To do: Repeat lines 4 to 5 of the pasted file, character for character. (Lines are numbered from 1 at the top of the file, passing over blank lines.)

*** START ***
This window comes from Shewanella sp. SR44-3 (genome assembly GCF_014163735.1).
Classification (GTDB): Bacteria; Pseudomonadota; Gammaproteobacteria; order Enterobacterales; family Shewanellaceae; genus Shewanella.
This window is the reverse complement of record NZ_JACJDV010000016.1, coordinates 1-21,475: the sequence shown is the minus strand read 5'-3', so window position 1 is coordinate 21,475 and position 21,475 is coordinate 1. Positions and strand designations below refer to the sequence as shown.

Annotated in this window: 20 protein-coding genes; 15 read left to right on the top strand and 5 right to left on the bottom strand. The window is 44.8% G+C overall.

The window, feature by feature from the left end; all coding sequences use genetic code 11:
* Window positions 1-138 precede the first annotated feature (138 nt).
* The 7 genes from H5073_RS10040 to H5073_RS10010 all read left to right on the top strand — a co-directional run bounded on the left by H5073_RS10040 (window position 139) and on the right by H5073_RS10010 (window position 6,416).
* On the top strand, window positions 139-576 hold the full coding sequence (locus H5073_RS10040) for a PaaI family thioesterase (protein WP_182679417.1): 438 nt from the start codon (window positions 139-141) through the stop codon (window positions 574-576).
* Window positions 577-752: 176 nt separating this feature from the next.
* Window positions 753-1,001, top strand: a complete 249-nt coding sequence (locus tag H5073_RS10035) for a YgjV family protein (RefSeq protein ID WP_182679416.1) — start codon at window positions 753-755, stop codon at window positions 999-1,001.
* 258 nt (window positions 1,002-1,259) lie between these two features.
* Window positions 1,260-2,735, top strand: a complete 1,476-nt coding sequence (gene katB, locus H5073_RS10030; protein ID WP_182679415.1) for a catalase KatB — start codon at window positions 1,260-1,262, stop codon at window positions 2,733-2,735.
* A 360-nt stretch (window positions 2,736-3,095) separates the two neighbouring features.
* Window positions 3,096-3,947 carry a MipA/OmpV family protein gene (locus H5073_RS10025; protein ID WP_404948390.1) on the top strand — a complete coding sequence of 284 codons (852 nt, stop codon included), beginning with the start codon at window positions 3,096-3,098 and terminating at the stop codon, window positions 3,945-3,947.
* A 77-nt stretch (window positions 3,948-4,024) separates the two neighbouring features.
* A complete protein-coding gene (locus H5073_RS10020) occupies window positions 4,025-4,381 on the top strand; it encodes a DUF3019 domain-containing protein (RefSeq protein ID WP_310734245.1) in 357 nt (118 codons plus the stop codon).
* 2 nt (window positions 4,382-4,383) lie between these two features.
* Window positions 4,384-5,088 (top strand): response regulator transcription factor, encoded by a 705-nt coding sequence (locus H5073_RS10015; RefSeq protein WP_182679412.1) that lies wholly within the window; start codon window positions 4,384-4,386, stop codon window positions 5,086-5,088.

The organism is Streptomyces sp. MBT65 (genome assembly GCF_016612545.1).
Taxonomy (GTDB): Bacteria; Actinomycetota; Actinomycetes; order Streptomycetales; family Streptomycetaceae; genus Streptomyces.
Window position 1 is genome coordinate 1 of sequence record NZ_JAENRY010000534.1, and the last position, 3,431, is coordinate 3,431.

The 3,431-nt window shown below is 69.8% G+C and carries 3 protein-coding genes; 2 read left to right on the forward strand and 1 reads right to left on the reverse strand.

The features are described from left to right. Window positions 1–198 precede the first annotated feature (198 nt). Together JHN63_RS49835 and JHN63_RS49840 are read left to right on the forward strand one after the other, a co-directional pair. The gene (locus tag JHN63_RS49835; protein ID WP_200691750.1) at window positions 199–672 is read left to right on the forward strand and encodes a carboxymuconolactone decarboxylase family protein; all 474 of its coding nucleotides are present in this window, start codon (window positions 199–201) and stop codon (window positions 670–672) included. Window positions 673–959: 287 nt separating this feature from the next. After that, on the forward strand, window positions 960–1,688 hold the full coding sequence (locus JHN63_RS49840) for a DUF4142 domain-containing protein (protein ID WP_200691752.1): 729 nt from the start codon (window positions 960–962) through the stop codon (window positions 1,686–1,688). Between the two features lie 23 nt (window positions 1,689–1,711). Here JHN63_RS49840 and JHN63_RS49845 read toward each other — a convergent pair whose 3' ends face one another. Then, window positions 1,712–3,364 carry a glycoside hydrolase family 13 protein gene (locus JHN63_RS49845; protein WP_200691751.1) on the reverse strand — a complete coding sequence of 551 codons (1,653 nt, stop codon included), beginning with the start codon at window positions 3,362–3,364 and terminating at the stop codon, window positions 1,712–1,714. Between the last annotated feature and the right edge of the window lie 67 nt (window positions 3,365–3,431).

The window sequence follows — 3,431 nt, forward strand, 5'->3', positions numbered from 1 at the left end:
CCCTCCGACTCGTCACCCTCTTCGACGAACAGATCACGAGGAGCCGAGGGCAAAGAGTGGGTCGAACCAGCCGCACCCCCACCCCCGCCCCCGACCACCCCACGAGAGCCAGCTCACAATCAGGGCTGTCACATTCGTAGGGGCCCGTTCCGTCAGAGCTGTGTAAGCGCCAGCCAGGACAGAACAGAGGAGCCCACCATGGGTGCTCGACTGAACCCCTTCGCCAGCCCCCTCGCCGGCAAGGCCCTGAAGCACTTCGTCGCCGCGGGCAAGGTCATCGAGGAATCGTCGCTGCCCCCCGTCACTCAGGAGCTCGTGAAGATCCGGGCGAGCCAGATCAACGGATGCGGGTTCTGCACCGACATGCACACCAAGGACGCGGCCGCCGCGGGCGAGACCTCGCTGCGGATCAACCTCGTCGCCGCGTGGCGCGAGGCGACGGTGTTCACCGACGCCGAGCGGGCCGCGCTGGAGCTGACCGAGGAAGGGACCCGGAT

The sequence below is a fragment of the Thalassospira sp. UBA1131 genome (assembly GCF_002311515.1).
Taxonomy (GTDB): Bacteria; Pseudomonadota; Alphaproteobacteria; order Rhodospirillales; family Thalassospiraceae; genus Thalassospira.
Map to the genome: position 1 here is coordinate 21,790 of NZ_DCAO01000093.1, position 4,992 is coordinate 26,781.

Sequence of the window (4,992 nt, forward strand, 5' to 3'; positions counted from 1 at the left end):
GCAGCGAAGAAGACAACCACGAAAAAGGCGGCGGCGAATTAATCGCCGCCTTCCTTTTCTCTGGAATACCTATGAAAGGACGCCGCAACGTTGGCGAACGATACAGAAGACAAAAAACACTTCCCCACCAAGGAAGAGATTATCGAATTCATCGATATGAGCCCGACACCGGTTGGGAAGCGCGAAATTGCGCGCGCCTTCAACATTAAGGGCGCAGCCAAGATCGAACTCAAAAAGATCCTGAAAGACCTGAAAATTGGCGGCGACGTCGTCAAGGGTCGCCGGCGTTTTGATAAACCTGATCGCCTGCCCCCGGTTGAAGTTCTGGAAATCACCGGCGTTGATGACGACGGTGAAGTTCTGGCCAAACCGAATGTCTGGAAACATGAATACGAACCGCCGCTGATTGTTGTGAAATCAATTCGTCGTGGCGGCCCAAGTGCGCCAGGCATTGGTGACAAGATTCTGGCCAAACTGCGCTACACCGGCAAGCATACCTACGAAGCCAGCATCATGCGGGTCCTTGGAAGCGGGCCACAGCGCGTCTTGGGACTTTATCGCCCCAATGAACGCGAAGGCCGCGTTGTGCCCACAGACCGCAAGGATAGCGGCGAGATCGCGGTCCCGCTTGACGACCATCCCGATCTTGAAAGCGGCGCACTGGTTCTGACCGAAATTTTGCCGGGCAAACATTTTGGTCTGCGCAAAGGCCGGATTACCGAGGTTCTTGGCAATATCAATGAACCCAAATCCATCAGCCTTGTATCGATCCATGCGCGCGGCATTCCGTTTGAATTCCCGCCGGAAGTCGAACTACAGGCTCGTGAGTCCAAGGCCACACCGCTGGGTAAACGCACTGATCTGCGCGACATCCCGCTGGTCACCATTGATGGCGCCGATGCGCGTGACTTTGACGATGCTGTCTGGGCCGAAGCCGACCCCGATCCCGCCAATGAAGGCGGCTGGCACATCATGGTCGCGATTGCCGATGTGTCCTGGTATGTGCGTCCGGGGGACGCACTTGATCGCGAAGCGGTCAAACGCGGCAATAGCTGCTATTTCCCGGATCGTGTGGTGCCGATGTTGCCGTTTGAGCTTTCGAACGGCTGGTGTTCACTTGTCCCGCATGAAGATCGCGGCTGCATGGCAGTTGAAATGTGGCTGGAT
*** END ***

Annotated in this window: 20 protein-coding genes; 15 read left to right on the top strand and 5 right to left on the bottom strand. The window is 44.8% G+C overall.

The window, feature by feature from the left end; all coding sequences use genetic code 11: